March 26, 2020 –
Speaker: Benjamin Ujcich, Ph.D. candidate at the University of Illinois at Urbana-Champaign
Date: Thursday, March 26
Location: Zoom, https://illinois.zoom.us/j/497383299
Meeting ID: 497 383 299
Securing Software-Defined Networking and Network Operating Systems
Software-defined networking (SDN) has seen rapid growth because of its unparalleled flexibility in network configuration. This flexibility results from programmable control planes in which developers can write network apps and operators can execute them. Network operating systems oversee shared control plane resources. Although SDN has been touted as a solution to long-standing challenges of consistent network security policy enforcement, SDN is vulnerable to new attack vectors that undermine such policies. In this talk, I will detail my efforts to explore attack vectors that impact the SDN control plane and network operating system security. These efforts have led to the design and implementation of information flow control in the SDN control plane, the systematic discovery of 15 novel control plane vulnerabilities in popular network operating systems used by telecommunications and cloud providers, and the use of data provenance and program analysis techniques to analyze and record the SDN control plane's control and data dependencies. Using these approaches, I will demonstrate that we can prevent cross-app and cross-plane attack classes during design time and during execution. By addressing key security concerns about SDN, this work builds a solid foundation for better and more secure network operating system design.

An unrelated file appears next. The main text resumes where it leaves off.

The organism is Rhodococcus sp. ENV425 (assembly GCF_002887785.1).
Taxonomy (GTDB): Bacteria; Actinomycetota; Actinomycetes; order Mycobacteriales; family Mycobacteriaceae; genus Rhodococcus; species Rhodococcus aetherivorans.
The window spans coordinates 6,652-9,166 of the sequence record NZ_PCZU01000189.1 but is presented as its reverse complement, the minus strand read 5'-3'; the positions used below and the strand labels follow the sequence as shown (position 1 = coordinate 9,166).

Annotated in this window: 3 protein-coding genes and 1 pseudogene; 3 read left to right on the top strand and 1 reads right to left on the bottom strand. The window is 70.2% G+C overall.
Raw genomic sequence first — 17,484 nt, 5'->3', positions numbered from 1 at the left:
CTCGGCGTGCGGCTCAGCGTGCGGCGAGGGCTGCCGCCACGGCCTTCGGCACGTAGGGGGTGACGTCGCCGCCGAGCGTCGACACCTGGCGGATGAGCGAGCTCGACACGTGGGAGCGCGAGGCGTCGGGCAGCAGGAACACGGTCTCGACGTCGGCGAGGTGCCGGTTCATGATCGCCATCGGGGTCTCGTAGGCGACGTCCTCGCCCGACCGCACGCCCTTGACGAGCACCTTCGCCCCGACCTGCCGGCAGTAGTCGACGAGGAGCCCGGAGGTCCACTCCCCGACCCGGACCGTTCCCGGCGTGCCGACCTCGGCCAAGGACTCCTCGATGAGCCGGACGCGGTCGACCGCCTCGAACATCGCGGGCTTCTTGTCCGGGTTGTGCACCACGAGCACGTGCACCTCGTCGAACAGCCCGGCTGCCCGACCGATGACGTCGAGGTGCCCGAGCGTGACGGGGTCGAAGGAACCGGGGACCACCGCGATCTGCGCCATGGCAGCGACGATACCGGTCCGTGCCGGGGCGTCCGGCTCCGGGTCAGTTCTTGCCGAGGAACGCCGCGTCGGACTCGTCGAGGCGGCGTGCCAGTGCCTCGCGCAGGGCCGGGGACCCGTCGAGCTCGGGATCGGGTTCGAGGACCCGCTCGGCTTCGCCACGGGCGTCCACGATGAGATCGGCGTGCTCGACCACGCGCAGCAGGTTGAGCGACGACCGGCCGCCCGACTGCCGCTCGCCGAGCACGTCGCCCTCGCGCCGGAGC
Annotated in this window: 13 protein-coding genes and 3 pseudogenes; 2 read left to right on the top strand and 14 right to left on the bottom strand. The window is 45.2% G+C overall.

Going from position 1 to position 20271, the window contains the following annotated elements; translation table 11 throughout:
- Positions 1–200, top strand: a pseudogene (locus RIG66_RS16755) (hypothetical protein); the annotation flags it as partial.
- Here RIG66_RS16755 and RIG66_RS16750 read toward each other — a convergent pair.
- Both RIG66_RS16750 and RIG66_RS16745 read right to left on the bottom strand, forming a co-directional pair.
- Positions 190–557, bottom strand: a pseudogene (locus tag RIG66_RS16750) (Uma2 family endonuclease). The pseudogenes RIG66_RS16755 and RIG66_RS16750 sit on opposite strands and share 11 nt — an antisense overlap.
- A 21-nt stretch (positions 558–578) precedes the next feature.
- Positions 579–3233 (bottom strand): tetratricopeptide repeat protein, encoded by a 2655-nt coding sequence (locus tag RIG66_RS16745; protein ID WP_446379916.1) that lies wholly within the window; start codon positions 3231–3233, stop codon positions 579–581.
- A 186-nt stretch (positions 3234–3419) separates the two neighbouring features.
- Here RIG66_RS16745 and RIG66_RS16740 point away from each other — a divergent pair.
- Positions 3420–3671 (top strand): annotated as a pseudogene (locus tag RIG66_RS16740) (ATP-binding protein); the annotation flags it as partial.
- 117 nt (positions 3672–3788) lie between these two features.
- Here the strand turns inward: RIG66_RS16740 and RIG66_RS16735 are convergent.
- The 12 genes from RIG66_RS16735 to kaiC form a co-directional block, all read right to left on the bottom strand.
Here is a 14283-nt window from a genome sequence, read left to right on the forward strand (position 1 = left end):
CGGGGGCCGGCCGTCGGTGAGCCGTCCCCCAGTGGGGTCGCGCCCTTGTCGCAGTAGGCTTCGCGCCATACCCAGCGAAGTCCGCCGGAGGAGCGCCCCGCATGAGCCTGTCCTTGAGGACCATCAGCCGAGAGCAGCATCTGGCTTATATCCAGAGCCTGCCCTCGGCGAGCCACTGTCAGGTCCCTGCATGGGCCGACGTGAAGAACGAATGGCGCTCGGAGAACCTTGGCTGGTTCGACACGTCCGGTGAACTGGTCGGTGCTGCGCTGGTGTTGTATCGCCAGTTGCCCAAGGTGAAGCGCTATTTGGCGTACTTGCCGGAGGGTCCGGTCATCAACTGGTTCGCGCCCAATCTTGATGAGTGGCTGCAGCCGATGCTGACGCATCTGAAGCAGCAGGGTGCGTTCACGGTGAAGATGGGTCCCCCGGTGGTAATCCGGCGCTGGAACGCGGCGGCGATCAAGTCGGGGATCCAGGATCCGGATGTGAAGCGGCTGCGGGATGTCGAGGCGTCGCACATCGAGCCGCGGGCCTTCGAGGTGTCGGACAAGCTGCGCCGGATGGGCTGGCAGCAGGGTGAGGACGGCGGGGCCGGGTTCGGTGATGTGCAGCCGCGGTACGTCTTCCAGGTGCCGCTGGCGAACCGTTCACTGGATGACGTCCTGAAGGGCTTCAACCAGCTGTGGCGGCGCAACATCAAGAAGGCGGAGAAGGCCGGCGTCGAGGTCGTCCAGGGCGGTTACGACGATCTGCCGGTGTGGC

Benjamin E. Ujcich is a Ph.D. candidate at the University of Illinois at Urbana-Champaign, where he is co-advised by Professors Adam Bates and William H. Sanders in the study of secure computer systems and networks. Ben has conducted research on topics in network security, network dependability, and legal and regulatory influence on systems design. His dissertation is in the area of securing software-defined networks and network operating systems using data provenance and program analysis techniques. He was the recipient of the University of Illinois' Grainger College of Engineering Carver Fellowship in 2014. He received his B.S. in Computer Engineering in 2014 from Clemson University, his M.S. in Electrical and Computer Engineering in 2016 from the University of Illinois at Urbana-Champaign, and will earn his Ph.D. in Electrical and Computer Engineering in the spring of 2020 from the University of Illinois at Urbana-Champaign. Ben has participated in graduate research internships at MIT Lincoln Laboratory.